Now there are certain times when opening a window for fresh air is greatly welcomed, even by me. If the house is uncomfortably warm or there are lots of people in one room, then by all means go ahead and open a window. If there is something baking in the oven and the kitchen is hot, then I'm all for cracking a window. During the nice weather in spring and fall, I'll be the first one to leave windows open and enjoy the comfortable flow of warm air. But I am not, I repeat NOT, a fan of this daily procedure of chilling and then reheating the house that is carried out during the entire winter. (And this winter is a mild one. I don't even want to imagine this going on when the temperature gets down below zero.)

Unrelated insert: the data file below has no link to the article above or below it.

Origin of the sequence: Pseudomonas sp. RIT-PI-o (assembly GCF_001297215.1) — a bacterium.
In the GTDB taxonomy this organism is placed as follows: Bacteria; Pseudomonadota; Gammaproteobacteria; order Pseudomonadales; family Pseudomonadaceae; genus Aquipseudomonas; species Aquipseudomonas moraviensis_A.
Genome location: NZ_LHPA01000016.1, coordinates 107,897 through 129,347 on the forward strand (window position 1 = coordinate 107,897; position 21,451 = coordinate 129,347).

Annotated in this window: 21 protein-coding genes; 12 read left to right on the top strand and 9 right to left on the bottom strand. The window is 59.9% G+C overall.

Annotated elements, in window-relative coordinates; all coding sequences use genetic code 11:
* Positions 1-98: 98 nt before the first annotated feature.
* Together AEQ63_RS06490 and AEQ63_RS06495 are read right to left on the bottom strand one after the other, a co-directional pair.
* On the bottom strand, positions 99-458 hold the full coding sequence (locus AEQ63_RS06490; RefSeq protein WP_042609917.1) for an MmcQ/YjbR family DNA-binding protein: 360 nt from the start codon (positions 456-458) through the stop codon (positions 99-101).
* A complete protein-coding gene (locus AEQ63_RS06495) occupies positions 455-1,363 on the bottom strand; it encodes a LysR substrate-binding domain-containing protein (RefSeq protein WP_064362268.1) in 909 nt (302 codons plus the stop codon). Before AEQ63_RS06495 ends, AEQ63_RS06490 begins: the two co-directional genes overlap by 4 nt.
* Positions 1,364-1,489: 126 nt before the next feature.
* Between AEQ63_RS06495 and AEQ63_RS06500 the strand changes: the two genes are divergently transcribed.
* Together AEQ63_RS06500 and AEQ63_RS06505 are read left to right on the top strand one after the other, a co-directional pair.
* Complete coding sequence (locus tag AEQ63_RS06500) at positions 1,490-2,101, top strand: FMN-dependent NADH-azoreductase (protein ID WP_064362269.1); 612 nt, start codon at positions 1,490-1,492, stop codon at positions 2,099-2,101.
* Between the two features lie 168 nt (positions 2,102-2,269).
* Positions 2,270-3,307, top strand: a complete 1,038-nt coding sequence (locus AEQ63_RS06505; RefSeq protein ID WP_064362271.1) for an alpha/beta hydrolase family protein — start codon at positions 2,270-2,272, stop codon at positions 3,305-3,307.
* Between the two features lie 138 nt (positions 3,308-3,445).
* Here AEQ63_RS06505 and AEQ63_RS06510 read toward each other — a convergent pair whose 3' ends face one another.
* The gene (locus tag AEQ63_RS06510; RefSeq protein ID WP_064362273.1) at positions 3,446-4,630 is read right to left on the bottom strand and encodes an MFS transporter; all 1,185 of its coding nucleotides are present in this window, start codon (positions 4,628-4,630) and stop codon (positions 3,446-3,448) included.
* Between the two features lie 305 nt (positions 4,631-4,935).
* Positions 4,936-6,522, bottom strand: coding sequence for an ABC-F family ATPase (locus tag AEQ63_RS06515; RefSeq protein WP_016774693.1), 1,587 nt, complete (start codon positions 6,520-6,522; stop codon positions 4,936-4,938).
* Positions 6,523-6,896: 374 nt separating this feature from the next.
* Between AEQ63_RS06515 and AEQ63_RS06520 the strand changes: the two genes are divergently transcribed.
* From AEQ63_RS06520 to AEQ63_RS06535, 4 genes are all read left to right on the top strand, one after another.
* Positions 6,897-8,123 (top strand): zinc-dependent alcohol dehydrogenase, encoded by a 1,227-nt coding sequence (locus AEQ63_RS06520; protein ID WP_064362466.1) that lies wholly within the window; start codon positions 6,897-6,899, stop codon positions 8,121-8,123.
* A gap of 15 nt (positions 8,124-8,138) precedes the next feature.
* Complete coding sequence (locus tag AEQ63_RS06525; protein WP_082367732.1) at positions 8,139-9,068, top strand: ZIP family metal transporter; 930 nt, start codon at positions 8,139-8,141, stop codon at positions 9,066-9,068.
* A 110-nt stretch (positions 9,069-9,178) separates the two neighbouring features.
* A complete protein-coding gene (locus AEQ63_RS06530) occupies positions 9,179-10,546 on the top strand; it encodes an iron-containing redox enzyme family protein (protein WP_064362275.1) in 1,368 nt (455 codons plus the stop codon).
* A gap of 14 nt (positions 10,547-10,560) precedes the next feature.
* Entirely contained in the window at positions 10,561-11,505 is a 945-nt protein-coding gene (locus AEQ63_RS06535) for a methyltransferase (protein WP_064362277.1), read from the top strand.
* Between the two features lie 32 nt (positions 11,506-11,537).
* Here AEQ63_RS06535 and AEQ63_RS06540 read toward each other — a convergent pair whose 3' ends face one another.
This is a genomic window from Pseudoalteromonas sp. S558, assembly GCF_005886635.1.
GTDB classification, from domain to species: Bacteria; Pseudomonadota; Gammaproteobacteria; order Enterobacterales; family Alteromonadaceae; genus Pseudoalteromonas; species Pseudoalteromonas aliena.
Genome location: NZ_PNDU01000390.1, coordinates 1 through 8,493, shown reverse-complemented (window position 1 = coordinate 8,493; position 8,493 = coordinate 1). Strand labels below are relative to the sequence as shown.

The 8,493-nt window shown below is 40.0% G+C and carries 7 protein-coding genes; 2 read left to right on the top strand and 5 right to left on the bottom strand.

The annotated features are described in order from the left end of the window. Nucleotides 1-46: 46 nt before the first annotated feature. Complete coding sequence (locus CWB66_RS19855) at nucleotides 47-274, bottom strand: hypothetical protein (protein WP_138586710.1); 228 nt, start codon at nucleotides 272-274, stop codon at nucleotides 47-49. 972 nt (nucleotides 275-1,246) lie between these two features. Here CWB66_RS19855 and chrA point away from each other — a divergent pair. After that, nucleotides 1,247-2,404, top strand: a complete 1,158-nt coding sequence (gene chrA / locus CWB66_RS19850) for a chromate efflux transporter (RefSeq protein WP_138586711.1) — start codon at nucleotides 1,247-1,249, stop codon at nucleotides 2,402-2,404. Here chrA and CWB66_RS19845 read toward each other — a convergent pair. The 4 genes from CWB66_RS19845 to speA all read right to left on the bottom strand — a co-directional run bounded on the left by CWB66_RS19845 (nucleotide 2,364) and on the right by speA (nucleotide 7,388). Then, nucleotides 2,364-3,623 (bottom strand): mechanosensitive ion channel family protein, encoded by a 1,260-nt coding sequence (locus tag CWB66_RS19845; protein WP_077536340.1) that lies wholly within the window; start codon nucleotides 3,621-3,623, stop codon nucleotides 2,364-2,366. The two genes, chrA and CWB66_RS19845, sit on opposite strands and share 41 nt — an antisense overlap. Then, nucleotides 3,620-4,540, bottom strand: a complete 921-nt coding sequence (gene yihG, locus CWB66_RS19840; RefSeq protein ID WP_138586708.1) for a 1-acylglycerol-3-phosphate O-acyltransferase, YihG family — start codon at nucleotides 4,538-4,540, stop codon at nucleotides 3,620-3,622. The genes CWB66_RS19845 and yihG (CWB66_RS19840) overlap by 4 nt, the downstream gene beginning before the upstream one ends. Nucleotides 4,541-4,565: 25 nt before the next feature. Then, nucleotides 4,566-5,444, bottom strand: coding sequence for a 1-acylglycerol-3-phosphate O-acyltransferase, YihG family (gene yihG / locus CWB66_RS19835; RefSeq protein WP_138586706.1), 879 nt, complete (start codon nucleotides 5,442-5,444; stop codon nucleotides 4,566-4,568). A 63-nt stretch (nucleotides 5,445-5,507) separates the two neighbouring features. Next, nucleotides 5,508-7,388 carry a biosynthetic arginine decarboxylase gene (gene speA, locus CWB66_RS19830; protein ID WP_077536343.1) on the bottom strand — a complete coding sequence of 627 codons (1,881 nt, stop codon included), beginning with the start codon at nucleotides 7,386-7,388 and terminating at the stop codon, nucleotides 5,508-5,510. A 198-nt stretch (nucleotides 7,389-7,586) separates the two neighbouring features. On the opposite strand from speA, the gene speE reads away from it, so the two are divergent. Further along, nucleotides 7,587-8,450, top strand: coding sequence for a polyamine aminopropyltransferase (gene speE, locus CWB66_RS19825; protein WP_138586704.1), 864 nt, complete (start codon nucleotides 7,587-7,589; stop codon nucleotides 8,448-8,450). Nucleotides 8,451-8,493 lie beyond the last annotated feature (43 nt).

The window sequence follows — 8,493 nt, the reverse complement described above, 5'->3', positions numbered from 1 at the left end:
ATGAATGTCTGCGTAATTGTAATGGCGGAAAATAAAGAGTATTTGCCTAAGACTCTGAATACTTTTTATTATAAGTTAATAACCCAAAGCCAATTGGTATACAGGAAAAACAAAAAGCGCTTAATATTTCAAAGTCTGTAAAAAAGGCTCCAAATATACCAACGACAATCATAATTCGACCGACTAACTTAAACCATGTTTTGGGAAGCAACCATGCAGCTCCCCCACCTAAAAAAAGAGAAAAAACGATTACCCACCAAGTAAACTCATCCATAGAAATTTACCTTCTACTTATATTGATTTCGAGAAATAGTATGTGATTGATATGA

I know the Germans reading this are probably already scrambling to the comments section to tell me that there are good, practical reasons to be doing this. The house needs fresh air, German houses are more insulated than American ones and therefore need to be aired out, drier air is easier to heat, etc., etc... I've heard it all, and it's all well and good. But that doesn't stop all my instincts from shrieking with alarm when a window is left wide open in the middle of winter. Why you would pay for heat to warm your house (let me repeat, you've PAID for the heat!) and then let it all literally fly out the window? As far as I've heard, heating fuel/electricity is expensive here, so why would you waste it? When I was growing up I always knew to keep the windows closed in winter, to close the front door when I came inside to keep the heat in, and never to leave a window open when I wasn't in a room. Even if these lessons weren't explicitly stated, they were things that were simply assumed and no one did otherwise. If we were hot, we turned the heat down. If we were really hot, we turned the heat down and opened one window a crack for a minute or two. I would never dream of purposely filling the house with freezing cold air from outside. It would simply be (and still is) inconceivable.